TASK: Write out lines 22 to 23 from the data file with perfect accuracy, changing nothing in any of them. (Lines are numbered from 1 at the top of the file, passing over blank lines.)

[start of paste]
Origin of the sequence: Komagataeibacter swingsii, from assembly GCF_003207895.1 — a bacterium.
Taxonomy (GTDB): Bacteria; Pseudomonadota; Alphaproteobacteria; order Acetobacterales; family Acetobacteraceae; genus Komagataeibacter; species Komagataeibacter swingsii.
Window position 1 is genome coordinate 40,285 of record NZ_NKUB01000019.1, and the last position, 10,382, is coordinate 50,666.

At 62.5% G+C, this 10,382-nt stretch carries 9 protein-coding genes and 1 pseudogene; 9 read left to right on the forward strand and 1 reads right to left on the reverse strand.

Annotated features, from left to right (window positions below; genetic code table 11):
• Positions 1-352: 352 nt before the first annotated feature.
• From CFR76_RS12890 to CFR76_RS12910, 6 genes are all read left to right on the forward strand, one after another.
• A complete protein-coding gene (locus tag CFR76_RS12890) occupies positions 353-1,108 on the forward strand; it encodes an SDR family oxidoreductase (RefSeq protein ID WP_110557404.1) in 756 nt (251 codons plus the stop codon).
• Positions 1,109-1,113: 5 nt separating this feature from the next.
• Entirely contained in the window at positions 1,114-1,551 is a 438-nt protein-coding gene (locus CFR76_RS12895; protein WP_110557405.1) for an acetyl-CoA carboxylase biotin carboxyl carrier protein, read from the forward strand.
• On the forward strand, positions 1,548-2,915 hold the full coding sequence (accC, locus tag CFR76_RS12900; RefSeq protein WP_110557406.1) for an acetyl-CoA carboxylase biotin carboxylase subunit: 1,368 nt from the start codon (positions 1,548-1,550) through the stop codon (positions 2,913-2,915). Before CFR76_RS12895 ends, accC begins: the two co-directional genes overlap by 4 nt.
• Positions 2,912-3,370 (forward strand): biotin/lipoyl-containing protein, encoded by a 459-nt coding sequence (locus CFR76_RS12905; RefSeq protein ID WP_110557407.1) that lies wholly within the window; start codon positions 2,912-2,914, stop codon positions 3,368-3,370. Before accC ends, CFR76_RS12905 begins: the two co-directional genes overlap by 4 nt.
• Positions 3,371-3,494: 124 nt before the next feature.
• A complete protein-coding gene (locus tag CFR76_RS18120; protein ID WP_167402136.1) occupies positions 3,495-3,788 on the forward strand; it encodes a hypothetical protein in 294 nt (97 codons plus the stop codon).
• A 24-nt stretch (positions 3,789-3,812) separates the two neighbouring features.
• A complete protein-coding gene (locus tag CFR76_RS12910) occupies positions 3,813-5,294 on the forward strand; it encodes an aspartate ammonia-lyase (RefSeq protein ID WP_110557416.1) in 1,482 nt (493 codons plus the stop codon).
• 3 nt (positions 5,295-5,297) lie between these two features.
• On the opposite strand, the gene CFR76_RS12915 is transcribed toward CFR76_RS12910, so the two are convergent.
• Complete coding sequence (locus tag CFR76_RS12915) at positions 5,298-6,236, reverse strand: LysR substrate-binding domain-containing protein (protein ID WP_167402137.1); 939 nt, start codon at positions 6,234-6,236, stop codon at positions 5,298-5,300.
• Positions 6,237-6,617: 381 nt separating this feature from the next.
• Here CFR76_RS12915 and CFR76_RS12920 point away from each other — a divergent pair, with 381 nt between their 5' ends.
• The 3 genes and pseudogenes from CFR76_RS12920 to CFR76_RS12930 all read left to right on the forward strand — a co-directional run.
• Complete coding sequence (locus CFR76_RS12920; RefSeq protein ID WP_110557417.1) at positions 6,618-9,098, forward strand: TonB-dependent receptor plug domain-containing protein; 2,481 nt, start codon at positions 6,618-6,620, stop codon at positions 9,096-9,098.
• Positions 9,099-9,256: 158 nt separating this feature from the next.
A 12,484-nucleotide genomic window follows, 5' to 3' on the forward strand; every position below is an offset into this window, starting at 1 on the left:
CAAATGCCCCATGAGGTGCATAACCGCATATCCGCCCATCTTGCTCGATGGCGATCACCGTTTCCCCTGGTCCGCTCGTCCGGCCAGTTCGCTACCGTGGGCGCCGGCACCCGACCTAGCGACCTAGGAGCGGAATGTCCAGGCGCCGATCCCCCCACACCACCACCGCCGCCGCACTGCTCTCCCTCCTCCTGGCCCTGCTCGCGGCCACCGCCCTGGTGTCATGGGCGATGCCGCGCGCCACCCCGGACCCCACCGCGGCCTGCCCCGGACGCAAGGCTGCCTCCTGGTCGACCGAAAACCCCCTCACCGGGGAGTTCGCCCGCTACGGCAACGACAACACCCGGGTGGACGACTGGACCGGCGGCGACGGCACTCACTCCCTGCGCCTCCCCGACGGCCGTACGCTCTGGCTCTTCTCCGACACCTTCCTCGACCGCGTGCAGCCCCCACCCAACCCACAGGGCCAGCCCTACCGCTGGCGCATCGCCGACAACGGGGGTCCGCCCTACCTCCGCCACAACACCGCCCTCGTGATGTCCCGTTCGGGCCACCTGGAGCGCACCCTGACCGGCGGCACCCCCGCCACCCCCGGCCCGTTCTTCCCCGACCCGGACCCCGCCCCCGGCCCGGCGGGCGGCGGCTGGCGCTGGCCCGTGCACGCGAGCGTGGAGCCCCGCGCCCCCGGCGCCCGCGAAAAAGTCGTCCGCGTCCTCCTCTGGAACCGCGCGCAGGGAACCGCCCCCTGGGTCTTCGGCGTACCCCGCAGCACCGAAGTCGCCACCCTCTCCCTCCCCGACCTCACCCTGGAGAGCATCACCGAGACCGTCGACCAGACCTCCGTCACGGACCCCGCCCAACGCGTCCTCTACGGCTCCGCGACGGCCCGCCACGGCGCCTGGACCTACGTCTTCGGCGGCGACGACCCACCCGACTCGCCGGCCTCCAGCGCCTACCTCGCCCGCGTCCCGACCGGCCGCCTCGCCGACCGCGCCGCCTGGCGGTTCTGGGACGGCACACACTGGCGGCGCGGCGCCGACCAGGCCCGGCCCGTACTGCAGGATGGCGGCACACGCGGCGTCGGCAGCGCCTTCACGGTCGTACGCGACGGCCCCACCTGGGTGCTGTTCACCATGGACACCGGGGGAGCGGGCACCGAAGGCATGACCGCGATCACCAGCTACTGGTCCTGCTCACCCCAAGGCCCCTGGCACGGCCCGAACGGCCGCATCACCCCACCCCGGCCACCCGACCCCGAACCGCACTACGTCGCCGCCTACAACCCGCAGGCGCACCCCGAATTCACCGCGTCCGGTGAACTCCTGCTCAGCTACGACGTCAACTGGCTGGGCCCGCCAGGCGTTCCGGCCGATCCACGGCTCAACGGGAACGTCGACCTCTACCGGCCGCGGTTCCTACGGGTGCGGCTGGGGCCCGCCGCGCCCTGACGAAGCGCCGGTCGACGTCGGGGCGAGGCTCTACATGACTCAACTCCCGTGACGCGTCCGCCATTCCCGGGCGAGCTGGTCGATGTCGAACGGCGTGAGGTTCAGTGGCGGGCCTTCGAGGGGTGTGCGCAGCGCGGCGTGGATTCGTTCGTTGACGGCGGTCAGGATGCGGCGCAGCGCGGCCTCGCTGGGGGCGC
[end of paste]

• The 3 genes and pseudogenes from CFR76_RS12920 to CFR76_RS12930 all read left to right on the forward strand — a co-directional run.
• Complete coding sequence (locus CFR76_RS12920; RefSeq protein ID WP_110557417.1) at positions 6,618-9,098, forward strand: TonB-dependent receptor plug domain-containing protein; 2,481 nt, start codon at positions 6,618-6,620, stop codon at positions 9,096-9,098.